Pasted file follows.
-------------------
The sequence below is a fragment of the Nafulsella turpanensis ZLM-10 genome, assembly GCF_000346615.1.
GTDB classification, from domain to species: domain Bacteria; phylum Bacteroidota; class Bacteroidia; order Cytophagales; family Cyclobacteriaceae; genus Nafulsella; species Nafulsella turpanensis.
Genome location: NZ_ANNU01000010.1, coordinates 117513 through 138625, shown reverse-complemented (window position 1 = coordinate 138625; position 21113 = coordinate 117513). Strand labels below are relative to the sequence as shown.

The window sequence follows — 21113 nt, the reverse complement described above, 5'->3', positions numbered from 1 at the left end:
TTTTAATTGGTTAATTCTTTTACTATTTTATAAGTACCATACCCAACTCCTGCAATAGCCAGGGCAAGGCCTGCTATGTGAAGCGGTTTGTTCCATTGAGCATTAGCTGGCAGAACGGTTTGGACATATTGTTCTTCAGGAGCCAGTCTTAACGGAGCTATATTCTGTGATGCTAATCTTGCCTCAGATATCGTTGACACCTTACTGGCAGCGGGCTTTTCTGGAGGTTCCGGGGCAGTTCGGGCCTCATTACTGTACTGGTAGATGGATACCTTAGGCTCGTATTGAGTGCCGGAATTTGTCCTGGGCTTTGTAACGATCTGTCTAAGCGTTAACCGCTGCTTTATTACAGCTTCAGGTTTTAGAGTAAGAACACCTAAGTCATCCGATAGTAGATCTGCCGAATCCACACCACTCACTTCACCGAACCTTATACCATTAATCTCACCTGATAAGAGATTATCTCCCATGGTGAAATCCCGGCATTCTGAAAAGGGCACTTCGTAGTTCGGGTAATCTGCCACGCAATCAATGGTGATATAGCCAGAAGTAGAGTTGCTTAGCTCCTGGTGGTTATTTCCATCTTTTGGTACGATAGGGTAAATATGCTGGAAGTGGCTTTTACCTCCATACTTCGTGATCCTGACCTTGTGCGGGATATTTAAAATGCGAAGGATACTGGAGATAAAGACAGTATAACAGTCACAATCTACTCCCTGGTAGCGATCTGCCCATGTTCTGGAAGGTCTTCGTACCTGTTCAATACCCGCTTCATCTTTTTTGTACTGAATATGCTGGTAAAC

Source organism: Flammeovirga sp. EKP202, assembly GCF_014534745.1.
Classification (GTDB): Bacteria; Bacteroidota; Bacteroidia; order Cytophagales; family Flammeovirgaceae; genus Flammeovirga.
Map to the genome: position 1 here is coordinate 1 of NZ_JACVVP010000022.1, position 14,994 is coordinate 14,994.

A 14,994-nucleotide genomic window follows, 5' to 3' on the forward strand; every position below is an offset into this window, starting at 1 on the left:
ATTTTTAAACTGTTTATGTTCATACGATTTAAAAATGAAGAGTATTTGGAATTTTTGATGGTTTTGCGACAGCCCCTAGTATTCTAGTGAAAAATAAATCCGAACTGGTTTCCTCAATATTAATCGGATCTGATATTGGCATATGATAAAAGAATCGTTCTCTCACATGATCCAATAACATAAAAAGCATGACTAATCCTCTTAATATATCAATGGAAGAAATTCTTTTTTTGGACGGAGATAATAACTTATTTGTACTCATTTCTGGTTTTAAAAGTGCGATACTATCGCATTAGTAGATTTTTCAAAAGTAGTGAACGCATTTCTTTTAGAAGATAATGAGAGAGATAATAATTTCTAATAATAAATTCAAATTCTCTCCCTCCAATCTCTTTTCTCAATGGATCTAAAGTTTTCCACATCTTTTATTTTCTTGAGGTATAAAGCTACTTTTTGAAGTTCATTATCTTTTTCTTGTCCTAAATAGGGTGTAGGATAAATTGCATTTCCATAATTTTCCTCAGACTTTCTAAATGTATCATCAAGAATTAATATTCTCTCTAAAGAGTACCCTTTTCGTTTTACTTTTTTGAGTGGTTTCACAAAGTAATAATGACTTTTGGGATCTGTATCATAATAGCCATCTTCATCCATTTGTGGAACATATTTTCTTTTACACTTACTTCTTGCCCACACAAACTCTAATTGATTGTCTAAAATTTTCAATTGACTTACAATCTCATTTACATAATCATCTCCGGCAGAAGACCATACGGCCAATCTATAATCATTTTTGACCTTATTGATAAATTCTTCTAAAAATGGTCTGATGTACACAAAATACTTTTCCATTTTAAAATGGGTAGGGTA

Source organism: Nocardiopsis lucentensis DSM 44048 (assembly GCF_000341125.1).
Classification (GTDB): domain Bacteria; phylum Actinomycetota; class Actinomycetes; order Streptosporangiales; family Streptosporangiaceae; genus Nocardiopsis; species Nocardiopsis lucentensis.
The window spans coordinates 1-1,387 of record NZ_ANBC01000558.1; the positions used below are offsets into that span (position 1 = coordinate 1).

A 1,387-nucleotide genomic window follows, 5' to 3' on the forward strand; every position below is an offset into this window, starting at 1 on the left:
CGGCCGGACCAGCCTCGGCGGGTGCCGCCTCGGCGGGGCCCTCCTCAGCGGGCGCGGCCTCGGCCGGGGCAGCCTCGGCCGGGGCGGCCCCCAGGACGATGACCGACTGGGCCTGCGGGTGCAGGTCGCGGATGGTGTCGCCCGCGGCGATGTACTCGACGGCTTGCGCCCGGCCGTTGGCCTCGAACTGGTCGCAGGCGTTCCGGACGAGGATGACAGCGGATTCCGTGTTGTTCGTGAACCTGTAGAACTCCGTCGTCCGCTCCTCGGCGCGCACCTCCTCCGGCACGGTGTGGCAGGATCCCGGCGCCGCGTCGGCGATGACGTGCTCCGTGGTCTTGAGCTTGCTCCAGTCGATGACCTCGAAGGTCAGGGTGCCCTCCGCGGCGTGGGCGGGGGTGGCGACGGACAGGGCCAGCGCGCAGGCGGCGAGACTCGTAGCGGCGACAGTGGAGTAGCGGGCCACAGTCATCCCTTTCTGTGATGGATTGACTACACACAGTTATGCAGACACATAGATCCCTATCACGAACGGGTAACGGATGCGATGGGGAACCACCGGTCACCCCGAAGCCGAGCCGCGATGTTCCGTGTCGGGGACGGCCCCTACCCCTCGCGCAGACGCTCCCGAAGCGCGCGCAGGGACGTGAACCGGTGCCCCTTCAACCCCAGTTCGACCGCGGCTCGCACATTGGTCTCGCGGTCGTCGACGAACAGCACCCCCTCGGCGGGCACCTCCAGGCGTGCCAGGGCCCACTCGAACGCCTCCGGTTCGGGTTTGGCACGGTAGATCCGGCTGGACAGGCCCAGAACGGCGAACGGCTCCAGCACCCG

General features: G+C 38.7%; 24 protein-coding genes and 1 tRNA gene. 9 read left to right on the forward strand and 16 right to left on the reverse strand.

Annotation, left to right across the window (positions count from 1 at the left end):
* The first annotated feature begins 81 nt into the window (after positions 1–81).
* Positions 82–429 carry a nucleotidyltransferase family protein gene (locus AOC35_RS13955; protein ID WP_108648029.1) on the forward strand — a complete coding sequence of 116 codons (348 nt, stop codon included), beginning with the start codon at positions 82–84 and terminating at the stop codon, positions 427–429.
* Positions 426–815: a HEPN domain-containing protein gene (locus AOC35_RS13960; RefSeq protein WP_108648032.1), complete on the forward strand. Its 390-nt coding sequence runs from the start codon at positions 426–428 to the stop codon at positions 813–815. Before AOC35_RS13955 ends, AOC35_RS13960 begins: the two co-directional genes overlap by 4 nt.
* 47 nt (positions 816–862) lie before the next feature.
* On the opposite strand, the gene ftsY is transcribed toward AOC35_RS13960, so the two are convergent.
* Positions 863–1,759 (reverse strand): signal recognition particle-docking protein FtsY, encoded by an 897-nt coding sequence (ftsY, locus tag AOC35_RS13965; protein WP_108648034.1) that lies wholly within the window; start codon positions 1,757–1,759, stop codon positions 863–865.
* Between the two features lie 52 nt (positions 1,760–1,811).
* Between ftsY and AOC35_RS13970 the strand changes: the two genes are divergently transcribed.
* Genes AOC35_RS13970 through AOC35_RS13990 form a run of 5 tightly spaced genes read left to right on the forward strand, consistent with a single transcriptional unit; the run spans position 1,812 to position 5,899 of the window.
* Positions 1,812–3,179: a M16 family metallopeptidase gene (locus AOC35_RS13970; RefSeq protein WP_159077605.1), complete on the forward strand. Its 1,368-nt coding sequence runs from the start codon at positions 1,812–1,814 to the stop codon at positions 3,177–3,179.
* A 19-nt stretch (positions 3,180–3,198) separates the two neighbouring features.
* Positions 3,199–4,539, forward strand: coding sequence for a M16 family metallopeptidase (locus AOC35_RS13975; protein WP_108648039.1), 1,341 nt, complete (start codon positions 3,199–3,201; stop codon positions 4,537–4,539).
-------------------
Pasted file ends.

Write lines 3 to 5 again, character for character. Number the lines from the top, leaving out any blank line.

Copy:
Genome location: NZ_ANNU01000010.1, coordinates 117513 through 138625, shown reverse-complemented (window position 1 = coordinate 138625; position 21113 = coordinate 117513). Strand labels below are relative to the sequence as shown.

The window sequence follows — 21113 nt, the reverse complement described above, 5'->3', positions numbered from 1 at the left end:
TTTTAATTGGTTAATTCTTTTACTATTTTATAAGTACCATACCCAACTCCTGCAATAGCCAGGGCAAGGCCTGCTATGTGAAGCGGTTTGTTCCATTGAGCATTAGCTGGCAGAACGGTTTGGACATATTGTTCTTCAGGAGCCAGTCTTAACGGAGCTATATTCTGTGATGCTAATCTTGCCTCAGATATCGTTGACACCTTACTGGCAGCGGGCTTTTCTGGAGGTTCCGGGGCAGTTCGGGCCTCATTACTGTACTGGTAGATGGATACCTTAGGCTCGTATTGAGTGCCGGAATTTGTCCTGGGCTTTGTAACGATCTGTCTAAGCGTTAACCGCTGCTTTATTACAGCTTCAGGTTTTAGAGTAAGAACACCTAAGTCATCCGATAGTAGATCTGCCGAATCCACACCACTCACTTCACCGAACCTTATACCATTAATCTCACCTGATAAGAGATTATCTCCCATGGTGAAATCCCGGCATTCTGAAAAGGGCACTTCGTAGTTCGGGTAATCTGCCACGCAATCAATGGTGATATAGCCAGAAGTAGAGTTGCTTAGCTCCTGGTGGTTATTTCCATCTTTTGGTACGATAGGGTAAATATGCTGGAAGTGGCTTTTACCTCCATACTTCGTGATCCTGACCTTGTGCGGGATATTTAAAATGCGAAGGATACTGGAGATAAAGACAGTATAACAGTCACAATCTACTCCCTGGTAGCGATCTGCCCATGTTCTGGAAGGTCTTCGTACCTGTTCAATACCCGCTTCATCTTTTTTGTACTGAATATGCTGGTAAAC